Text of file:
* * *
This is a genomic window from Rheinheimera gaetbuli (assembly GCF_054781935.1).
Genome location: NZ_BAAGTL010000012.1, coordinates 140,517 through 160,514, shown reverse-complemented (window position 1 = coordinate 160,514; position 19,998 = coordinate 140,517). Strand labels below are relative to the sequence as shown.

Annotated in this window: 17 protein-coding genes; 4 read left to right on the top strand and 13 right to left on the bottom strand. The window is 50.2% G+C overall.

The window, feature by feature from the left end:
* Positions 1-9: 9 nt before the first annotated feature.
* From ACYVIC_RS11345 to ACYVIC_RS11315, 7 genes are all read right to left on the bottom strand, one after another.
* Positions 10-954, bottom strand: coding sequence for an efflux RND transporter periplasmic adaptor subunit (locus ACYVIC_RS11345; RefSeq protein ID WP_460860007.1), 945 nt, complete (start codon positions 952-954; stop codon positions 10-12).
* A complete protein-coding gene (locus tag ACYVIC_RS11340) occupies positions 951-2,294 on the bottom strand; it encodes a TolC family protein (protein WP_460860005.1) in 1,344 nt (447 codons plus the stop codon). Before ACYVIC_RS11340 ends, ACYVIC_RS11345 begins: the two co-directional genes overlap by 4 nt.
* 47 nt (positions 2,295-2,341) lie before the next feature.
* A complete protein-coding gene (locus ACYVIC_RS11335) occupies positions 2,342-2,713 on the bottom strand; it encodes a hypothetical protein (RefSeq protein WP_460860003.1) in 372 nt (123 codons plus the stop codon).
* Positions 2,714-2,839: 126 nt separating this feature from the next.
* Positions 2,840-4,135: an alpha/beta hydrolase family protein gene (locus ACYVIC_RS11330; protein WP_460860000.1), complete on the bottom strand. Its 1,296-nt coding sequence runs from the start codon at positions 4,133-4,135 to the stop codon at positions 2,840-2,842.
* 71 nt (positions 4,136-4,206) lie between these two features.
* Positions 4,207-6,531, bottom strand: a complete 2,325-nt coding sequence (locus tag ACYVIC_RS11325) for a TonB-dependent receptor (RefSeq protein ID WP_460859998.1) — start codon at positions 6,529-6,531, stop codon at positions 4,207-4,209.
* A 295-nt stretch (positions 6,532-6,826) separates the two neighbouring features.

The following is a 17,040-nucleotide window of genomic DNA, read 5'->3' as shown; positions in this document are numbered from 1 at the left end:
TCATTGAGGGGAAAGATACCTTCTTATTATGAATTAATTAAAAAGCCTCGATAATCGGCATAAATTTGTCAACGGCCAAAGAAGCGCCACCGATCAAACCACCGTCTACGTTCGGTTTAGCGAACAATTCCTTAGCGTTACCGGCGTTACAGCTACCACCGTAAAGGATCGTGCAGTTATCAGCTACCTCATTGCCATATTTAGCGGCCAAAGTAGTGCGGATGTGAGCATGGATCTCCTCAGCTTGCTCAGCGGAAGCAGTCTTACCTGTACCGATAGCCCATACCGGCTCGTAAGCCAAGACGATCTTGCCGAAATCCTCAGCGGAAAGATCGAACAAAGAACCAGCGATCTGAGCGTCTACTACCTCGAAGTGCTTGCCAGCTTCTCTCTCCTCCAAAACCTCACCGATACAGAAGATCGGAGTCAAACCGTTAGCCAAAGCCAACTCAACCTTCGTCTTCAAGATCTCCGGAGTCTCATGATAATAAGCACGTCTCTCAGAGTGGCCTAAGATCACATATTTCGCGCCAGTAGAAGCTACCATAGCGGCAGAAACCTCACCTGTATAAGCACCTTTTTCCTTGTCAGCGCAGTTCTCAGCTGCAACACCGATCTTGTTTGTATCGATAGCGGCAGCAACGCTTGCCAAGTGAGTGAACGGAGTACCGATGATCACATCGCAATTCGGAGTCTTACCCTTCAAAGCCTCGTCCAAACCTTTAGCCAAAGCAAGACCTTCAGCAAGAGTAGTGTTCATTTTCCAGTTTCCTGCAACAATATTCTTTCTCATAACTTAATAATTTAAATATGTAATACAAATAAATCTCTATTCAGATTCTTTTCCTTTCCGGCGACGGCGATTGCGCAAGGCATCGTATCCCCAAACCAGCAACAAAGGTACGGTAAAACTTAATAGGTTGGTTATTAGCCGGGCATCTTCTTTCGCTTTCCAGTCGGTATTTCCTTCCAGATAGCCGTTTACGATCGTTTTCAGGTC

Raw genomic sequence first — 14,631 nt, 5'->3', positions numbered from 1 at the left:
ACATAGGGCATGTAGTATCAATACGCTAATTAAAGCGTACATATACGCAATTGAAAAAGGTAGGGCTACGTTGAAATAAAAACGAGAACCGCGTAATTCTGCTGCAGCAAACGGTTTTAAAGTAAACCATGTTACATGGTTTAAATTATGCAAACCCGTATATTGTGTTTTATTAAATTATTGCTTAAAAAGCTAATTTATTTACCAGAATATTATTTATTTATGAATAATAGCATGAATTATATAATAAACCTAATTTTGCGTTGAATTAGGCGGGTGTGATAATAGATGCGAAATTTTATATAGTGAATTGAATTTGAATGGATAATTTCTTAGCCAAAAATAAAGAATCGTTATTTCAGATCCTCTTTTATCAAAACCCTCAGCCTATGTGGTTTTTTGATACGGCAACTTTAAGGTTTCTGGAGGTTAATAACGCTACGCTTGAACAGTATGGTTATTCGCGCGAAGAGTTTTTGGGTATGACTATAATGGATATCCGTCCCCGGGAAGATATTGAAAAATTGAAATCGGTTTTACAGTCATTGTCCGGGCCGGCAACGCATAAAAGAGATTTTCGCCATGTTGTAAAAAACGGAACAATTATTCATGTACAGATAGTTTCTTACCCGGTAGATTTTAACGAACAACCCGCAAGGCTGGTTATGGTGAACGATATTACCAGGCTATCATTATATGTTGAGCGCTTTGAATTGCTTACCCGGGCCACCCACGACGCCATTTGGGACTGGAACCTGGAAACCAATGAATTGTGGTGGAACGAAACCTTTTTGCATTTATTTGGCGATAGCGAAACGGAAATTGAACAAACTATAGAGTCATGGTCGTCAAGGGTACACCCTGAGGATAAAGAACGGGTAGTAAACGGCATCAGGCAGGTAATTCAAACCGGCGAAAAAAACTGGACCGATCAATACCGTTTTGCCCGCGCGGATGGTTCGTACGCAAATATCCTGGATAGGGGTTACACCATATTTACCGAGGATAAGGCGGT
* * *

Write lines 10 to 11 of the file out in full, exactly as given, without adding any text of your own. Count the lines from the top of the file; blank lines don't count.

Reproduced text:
* A complete protein-coding gene (locus ACYVIC_RS11335) occupies positions 2,342-2,713 on the bottom strand; it encodes a hypothetical protein (RefSeq protein WP_460860003.1) in 372 nt (123 codons plus the stop codon).
* Positions 2,714-2,839: 126 nt separating this feature from the next.